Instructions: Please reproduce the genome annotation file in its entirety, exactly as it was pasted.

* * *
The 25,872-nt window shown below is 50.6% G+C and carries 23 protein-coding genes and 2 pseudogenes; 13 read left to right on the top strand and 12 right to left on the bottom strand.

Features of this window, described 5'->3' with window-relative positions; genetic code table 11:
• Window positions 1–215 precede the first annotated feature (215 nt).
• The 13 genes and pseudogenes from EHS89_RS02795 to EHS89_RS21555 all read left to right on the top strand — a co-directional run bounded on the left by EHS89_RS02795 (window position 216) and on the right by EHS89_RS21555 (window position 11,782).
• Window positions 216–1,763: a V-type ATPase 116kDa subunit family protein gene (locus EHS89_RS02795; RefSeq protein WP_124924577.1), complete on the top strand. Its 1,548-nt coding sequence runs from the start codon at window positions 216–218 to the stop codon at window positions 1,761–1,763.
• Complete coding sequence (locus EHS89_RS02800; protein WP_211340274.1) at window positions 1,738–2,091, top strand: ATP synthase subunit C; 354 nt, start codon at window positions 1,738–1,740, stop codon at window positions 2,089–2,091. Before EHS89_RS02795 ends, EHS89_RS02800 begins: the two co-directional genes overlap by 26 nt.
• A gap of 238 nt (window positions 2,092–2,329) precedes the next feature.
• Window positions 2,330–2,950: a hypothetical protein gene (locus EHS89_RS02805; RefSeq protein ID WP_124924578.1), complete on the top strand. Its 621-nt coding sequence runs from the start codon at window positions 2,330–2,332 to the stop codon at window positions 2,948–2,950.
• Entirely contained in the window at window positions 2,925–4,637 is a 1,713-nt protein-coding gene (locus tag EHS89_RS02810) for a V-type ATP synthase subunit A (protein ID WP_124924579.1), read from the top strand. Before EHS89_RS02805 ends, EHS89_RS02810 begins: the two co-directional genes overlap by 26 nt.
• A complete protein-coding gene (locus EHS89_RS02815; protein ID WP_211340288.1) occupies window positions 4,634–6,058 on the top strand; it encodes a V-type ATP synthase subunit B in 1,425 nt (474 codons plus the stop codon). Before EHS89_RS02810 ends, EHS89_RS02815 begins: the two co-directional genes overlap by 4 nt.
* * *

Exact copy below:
The 25,872-nt window shown below is 50.6% G+C and carries 23 protein-coding genes and 2 pseudogenes; 13 read left to right on the top strand and 12 right to left on the bottom strand.

Features of this window, described 5'->3' with window-relative positions; genetic code table 11:
• Window positions 1–215 precede the first annotated feature (215 nt).
• The 13 genes and pseudogenes from EHS89_RS02795 to EHS89_RS21555 all read left to right on the top strand — a co-directional run bounded on the left by EHS89_RS02795 (window position 216) and on the right by EHS89_RS21555 (window position 11,782).
• Window positions 216–1,763: a V-type ATPase 116kDa subunit family protein gene (locus EHS89_RS02795; RefSeq protein WP_124924577.1), complete on the top strand. Its 1,548-nt coding sequence runs from the start codon at window positions 216–218 to the stop codon at window positions 1,761–1,763.
• Complete coding sequence (locus EHS89_RS02800; protein WP_211340274.1) at window positions 1,738–2,091, top strand: ATP synthase subunit C; 354 nt, start codon at window positions 1,738–1,740, stop codon at window positions 2,089–2,091. Before EHS89_RS02795 ends, EHS89_RS02800 begins: the two co-directional genes overlap by 26 nt.
• A gap of 238 nt (window positions 2,092–2,329) precedes the next feature.
• Window positions 2,330–2,950: a hypothetical protein gene (locus EHS89_RS02805; RefSeq protein ID WP_124924578.1), complete on the top strand. Its 621-nt coding sequence runs from the start codon at window positions 2,330–2,332 to the stop codon at window positions 2,948–2,950.
• Entirely contained in the window at window positions 2,925–4,637 is a 1,713-nt protein-coding gene (locus tag EHS89_RS02810) for a V-type ATP synthase subunit A (protein ID WP_124924579.1), read from the top strand. Before EHS89_RS02805 ends, EHS89_RS02810 begins: the two co-directional genes overlap by 26 nt.
• A complete protein-coding gene (locus EHS89_RS02815; protein ID WP_211340288.1) occupies window positions 4,634–6,058 on the top strand; it encodes a V-type ATP synthase subunit B in 1,425 nt (474 codons plus the stop codon). Before EHS89_RS02810 ends, EHS89_RS02815 begins: the two co-directional genes overlap by 4 nt.